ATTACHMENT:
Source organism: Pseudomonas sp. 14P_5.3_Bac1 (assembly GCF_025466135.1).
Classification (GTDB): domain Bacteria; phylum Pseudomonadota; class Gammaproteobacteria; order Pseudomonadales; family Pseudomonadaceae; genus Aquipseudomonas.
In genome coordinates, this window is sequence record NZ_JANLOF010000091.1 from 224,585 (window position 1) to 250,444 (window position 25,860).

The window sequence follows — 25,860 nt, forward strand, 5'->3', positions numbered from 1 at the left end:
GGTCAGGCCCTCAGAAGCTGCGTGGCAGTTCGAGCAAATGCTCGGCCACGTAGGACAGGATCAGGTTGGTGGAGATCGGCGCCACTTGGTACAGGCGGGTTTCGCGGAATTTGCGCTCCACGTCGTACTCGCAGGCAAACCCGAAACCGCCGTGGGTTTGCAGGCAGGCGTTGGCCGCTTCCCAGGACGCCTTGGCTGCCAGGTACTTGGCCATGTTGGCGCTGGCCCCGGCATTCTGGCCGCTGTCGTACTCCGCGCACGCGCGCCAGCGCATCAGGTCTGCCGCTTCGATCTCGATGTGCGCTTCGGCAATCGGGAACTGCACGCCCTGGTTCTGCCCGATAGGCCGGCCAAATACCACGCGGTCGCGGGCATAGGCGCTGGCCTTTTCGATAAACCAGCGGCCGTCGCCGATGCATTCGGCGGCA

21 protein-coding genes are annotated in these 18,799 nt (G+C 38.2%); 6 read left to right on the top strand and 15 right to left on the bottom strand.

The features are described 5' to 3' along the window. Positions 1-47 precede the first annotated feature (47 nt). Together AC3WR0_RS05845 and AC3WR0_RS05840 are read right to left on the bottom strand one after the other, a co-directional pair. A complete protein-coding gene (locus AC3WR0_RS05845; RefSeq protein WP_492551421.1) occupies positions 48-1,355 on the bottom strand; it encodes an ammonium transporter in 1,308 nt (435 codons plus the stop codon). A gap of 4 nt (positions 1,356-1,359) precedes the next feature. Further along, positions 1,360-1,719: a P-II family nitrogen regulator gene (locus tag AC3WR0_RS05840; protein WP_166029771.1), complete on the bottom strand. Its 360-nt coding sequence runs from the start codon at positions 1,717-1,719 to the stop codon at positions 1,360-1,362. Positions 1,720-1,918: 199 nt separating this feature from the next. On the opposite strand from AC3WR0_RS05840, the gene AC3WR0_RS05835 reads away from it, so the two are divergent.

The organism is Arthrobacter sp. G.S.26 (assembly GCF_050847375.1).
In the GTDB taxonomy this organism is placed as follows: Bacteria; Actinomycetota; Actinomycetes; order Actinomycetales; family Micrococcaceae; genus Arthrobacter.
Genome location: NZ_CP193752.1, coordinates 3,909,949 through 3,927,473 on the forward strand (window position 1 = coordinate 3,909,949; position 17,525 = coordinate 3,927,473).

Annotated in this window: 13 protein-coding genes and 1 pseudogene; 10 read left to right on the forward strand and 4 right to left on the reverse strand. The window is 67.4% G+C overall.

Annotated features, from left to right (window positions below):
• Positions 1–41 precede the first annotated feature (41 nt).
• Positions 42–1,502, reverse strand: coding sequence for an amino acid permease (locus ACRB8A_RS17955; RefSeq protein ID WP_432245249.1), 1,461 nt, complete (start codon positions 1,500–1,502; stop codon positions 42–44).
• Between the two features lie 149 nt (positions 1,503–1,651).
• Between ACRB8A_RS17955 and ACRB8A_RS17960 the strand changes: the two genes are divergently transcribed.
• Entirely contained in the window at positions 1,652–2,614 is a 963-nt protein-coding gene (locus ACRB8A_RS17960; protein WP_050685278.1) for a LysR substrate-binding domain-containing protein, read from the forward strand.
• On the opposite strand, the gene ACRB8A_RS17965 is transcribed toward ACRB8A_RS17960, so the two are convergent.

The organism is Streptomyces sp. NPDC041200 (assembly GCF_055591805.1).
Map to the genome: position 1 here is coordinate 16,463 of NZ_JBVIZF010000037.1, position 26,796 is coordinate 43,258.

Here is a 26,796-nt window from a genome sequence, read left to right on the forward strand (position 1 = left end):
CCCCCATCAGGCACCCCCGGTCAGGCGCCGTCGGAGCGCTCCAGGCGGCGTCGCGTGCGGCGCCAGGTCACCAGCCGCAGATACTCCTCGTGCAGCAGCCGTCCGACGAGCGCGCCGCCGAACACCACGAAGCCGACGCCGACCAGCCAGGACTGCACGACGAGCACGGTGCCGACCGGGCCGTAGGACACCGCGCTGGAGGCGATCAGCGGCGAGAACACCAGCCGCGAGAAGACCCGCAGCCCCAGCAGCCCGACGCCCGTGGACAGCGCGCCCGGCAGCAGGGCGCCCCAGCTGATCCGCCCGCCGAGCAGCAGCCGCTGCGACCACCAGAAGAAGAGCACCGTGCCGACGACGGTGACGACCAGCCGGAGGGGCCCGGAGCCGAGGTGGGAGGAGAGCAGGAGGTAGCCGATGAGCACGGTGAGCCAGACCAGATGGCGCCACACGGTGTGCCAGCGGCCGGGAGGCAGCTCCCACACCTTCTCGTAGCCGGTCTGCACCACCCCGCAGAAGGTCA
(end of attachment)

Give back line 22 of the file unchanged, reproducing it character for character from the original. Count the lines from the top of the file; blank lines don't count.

CCCCCATCAGGCACCCCCGGTCAGGCGCCGTCGGAGCGCTCCAGGCGGCGTCGCGTGCGGCGCCAGGTCACCAGCCGCAGATACTCCTCGTGCAGCAGCCGTCCGACGAGCGCGCCGCCGAACACCACGAAGCCGACGCCGACCAGCCAGGACTGCACGACGAGCACGGTGCCGACCGGGCCGTAGGACACCGCGCTGGAGGCGATCAGCGGCGAGAACACCAGCCGCGAGAAGACCCGCAGCCCCAGCAGCCCGACGCCCGTGGACAGCGCGCCCGGCAGCAGGGCGCCCCAGCTGATCCGCCCGCCGAGCAGCAGCCGCTGCGACCACCAGAAGAAGAGCACCGTGCCGACGACGGTGACGACCAGCCGGAGGGGCCCGGAGCCGAGGTGGGAGGAGAGCAGGAGGTAGCCGATGAGCACGGTGAGCCAGACCAGATGGCGCCACACGGTGTGCCAGCGGCCGGGAGGCAGCTCCCACACCTTCTCGTAGCCGGTCTGCACCACCCCGCAGAAGGTCA